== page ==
Electric underground

In Author Shweta Taneja’s stories, the fantastic comes in contact with the real world

Shweta Taneja has tried her hand at diverse genres. She started off with a graphic novel, Krishna , followed it up with a children’s novel, The Ghost Hunters of Kurseong , (Hachette) then there is another graphic novel for adults, Skull Rosary and also a series set in Delhi featuring a Tantric detective. In the serene NGMA canteen, the 33-year-old author deconstructs her fascination for writing and fantasy.

“I always wanted to write,” she says. “The only way to write is to be alone. I am a people person and need to cut myself off from everything and everybody to write.” Shweta says she enjoys both collaborations and solitary pursuit of novels.

Kurseong is the story of 12-year-old Kartik Godse who reluctantly moves from Mumbai to Kurseong and is quickly embroiled in a mystery featuring a ghost in the shadowy Iyer Bungalow. Helped by the feisty Opus and the nervous Tashi, Kartik sets out to solve the mystery.

“The book has elements of fantasy, supernatural and the paranormal because I am interested in it. I am fascinated when the fantastic comes in contact with the real world.”

Shweta chose the hill station in West Bengal because she “went on a tea tasting trip to Kurseong. Kartik’s mom, who is a tea taster, is based on me. When ideating about the book, Kurseong just popped into my mind.”

There is an interesting story to how the book came to be. Apparently it was one of the manuscripts “picked out of the slush pile, which is the official term the publishing industry uses for unsolicited manuscripts. Editors in various Indian publishing houses give the job to a junior editor to sift through the slush and see if there’s something really worthwhile in there.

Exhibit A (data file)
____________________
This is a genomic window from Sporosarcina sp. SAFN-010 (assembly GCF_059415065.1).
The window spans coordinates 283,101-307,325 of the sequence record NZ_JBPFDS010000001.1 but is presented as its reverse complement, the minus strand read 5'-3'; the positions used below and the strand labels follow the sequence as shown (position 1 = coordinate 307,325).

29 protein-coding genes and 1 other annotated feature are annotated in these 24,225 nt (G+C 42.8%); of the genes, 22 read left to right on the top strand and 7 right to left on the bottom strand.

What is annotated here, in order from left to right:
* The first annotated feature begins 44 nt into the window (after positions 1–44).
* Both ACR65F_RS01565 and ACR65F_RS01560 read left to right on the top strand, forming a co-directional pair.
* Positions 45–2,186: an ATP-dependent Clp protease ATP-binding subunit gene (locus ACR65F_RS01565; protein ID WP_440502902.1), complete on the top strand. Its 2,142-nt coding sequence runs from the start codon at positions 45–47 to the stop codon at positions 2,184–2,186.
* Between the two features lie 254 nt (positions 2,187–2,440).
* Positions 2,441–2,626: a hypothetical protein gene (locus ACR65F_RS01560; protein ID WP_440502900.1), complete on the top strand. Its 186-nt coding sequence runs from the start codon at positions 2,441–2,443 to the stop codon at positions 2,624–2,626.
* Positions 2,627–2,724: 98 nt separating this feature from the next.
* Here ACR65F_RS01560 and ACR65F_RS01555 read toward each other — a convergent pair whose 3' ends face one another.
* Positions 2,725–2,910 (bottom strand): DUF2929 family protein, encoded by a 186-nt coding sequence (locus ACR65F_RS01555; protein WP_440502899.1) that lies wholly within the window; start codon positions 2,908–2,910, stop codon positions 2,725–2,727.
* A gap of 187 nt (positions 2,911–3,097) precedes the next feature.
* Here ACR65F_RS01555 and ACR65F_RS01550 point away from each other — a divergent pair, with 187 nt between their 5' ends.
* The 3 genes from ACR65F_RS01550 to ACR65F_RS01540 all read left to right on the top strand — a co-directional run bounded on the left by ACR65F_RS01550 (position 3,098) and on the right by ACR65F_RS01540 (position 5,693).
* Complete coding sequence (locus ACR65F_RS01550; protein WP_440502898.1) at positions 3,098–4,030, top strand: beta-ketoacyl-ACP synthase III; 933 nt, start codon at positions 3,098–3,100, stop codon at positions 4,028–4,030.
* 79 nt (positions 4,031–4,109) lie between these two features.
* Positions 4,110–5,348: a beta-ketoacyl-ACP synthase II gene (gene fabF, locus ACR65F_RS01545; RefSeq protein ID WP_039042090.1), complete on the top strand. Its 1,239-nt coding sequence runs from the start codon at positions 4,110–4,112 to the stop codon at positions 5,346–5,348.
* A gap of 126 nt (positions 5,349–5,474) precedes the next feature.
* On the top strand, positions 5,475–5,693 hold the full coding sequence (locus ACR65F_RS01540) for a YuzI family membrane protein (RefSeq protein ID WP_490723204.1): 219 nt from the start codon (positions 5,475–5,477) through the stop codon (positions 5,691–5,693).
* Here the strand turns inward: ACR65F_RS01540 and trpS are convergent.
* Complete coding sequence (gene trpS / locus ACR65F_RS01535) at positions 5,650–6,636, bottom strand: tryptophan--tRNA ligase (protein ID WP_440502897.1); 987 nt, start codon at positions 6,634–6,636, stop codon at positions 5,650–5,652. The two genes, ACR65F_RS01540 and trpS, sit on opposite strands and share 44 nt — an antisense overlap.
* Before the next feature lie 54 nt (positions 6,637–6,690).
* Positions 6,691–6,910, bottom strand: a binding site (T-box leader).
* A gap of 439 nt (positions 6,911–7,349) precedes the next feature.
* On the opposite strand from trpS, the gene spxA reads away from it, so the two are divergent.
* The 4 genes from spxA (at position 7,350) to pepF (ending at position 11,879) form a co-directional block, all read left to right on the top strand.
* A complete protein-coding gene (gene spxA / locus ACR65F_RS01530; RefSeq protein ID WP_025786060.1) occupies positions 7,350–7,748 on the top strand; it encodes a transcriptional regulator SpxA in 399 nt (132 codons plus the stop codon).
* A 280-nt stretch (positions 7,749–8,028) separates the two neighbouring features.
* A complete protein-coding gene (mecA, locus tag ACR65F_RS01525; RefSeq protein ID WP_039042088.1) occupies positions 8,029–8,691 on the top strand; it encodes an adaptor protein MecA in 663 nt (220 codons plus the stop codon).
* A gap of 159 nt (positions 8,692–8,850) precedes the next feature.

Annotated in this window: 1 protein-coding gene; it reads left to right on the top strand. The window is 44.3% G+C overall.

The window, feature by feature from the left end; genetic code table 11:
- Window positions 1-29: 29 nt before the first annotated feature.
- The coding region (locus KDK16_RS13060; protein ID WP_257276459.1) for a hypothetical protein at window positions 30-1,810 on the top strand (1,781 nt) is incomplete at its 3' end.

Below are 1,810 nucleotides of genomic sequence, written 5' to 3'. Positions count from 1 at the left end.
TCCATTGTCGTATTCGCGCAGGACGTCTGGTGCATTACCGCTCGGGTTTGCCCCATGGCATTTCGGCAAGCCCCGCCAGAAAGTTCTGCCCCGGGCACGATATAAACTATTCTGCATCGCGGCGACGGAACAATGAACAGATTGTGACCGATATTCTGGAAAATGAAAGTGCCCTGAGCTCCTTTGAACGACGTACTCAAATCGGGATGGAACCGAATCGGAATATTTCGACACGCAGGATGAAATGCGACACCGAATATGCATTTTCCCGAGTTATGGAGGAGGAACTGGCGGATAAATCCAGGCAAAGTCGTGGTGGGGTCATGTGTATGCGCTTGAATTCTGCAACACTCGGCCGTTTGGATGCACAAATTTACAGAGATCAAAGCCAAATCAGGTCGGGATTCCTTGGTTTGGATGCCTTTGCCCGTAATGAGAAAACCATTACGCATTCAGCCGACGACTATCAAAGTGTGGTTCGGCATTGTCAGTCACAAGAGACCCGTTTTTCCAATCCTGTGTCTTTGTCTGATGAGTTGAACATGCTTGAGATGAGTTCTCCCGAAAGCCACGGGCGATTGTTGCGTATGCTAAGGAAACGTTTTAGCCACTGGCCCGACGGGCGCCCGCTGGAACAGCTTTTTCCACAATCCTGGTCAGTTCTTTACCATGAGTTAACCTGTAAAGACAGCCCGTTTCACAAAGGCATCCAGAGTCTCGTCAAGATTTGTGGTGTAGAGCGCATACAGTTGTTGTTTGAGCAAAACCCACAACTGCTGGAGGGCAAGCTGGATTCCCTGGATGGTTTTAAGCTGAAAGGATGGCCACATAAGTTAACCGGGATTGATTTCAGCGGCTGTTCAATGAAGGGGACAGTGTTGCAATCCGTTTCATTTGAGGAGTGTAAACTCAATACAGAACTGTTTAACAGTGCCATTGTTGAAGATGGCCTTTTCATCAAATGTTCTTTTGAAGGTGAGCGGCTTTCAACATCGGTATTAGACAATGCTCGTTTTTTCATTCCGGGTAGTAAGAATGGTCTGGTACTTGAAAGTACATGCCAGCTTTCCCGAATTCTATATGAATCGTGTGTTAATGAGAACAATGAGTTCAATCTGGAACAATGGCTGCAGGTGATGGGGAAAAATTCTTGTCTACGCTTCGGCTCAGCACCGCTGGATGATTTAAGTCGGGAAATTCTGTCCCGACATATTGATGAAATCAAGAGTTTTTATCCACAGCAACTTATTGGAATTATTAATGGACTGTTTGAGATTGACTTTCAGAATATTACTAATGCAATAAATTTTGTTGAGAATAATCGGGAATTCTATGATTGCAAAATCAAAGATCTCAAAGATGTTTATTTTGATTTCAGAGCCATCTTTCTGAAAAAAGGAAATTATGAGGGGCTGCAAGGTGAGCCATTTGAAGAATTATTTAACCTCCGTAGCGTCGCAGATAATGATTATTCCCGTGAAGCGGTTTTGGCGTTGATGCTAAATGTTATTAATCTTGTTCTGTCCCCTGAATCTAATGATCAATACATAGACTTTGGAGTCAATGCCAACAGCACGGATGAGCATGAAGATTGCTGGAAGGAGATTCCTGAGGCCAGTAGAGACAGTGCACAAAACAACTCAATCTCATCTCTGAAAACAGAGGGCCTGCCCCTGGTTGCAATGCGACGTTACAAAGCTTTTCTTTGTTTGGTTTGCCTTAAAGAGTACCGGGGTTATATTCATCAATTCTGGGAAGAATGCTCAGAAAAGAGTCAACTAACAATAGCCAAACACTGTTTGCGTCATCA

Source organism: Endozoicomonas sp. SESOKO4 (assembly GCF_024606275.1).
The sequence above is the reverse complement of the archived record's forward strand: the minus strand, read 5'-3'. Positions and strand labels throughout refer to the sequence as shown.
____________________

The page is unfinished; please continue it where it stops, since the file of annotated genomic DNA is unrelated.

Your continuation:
“I now realise that Indian publishers are kinder to authors than internationally where the chances of getting picked up from a slush pile are next to impossible. In India, it seems that most of the slush piles are looked at once in a while. And I am a living example of a debut author's work being picked up by an international publisher out of the slush.”

On whether the book is the first of a series, Shwetha says: “I am not writing anymore books on Karthik yet. I want to explore the story in other media. In the detective workshop I organise for children, for instance, it is an evolving story. I give clues — an anagram, a visual and an audio clue. And the story becomes the solvers’. There is also an app based on the book which will be out in a couple of months.”

Even though Ghost Hunters is so reminiscent of Enid Blyton’s adventure stories — of children going to a new place for the holidays and encountering a mystery there, Shweta confesses to never having read Blyton. “I hadn’t read Blyton while growing up. I read a few in adulthood but couldn’t connect as much as I would imagine a child to do.”

The self-confessed whodunit fan, is also working on a crime series. “That is for adults,” she hastens to clarify. “I am working on the second book of a fantasy about a female tantric detective based in Delhi. Her name is Anantya Tantrist, and she roams about the streets of Delhi at night, solving crimes in the supernatural underworld. It is my twist on gender and our ideas of evil-good in mythology. I have a publisher for it and book one will be out sometime later this year. I love doing research; it adds to the book. I read about 50 books, offline and online. It helps building the world.”

A fan of Neil Gaiman for his “lyrical thrillers,” and Terry Pratchett for the humour, Shweta swears by Sherlock Holmes as “there is nothing like old wine.”


The live music sceneand the creative sub cultures in Bangalore are pretty amazing and I love the city for it

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